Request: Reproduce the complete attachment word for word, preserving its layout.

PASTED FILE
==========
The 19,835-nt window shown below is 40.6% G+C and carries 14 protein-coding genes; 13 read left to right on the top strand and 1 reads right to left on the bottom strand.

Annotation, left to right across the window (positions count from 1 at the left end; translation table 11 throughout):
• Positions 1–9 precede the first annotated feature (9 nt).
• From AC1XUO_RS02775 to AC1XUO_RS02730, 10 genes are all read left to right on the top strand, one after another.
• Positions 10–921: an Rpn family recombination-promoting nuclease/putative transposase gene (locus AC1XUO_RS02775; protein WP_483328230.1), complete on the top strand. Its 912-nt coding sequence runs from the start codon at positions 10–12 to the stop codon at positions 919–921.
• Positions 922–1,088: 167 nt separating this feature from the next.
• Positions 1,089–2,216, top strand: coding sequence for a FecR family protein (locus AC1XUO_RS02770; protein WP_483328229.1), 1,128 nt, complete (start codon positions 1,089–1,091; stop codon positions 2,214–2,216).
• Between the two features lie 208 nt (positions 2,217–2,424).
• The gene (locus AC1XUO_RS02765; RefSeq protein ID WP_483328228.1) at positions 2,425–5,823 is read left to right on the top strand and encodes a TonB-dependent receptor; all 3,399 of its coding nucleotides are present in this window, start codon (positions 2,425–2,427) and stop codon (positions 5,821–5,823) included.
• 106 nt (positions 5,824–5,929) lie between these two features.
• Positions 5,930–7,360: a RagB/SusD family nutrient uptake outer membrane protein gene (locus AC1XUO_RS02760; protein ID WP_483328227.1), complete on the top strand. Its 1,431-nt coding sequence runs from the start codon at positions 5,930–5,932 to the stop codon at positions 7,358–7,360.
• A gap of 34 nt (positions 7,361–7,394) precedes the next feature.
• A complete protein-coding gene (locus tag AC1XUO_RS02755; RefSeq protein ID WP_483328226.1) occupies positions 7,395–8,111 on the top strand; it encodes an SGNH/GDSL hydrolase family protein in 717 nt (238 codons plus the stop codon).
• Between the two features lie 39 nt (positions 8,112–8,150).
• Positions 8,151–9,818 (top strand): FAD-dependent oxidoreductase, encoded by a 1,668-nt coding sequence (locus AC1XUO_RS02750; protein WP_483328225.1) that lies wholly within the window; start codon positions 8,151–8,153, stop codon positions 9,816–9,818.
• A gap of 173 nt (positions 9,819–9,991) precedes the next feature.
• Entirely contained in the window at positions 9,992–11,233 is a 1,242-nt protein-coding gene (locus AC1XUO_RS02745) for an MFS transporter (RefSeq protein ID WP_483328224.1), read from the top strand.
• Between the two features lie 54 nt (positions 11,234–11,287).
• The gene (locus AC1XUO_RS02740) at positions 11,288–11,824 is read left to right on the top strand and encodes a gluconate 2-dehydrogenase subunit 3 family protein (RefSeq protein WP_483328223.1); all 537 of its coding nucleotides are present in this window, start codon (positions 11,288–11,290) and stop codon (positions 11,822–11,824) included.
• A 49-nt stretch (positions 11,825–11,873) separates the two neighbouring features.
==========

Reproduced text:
The 19,835-nt window shown below is 40.6% G+C and carries 14 protein-coding genes; 13 read left to right on the top strand and 1 reads right to left on the bottom strand.

Annotation, left to right across the window (positions count from 1 at the left end; translation table 11 throughout):
• Positions 1–9 precede the first annotated feature (9 nt).
• From AC1XUO_RS02775 to AC1XUO_RS02730, 10 genes are all read left to right on the top strand, one after another.
• Positions 10–921: an Rpn family recombination-promoting nuclease/putative transposase gene (locus AC1XUO_RS02775; protein WP_483328230.1), complete on the top strand. Its 912-nt coding sequence runs from the start codon at positions 10–12 to the stop codon at positions 919–921.
• Positions 922–1,088: 167 nt separating this feature from the next.
• Positions 1,089–2,216, top strand: coding sequence for a FecR family protein (locus AC1XUO_RS02770; protein WP_483328229.1), 1,128 nt, complete (start codon positions 1,089–1,091; stop codon positions 2,214–2,216).
• Between the two features lie 208 nt (positions 2,217–2,424).
• The gene (locus AC1XUO_RS02765; RefSeq protein ID WP_483328228.1) at positions 2,425–5,823 is read left to right on the top strand and encodes a TonB-dependent receptor; all 3,399 of its coding nucleotides are present in this window, start codon (positions 2,425–2,427) and stop codon (positions 5,821–5,823) included.
• 106 nt (positions 5,824–5,929) lie between these two features.
• Positions 5,930–7,360: a RagB/SusD family nutrient uptake outer membrane protein gene (locus AC1XUO_RS02760; protein ID WP_483328227.1), complete on the top strand. Its 1,431-nt coding sequence runs from the start codon at positions 5,930–5,932 to the stop codon at positions 7,358–7,360.
• A gap of 34 nt (positions 7,361–7,394) precedes the next feature.
• A complete protein-coding gene (locus tag AC1XUO_RS02755; RefSeq protein ID WP_483328226.1) occupies positions 7,395–8,111 on the top strand; it encodes an SGNH/GDSL hydrolase family protein in 717 nt (238 codons plus the stop codon).
• Between the two features lie 39 nt (positions 8,112–8,150).
• Positions 8,151–9,818 (top strand): FAD-dependent oxidoreductase, encoded by a 1,668-nt coding sequence (locus AC1XUO_RS02750; protein WP_483328225.1) that lies wholly within the window; start codon positions 8,151–8,153, stop codon positions 9,816–9,818.
• A gap of 173 nt (positions 9,819–9,991) precedes the next feature.
• Entirely contained in the window at positions 9,992–11,233 is a 1,242-nt protein-coding gene (locus AC1XUO_RS02745) for an MFS transporter (RefSeq protein ID WP_483328224.1), read from the top strand.
• Between the two features lie 54 nt (positions 11,234–11,287).
• The gene (locus AC1XUO_RS02740) at positions 11,288–11,824 is read left to right on the top strand and encodes a gluconate 2-dehydrogenase subunit 3 family protein (RefSeq protein WP_483328223.1); all 537 of its coding nucleotides are present in this window, start codon (positions 11,288–11,290) and stop codon (positions 11,822–11,824) included.
• A 49-nt stretch (positions 11,825–11,873) separates the two neighbouring features.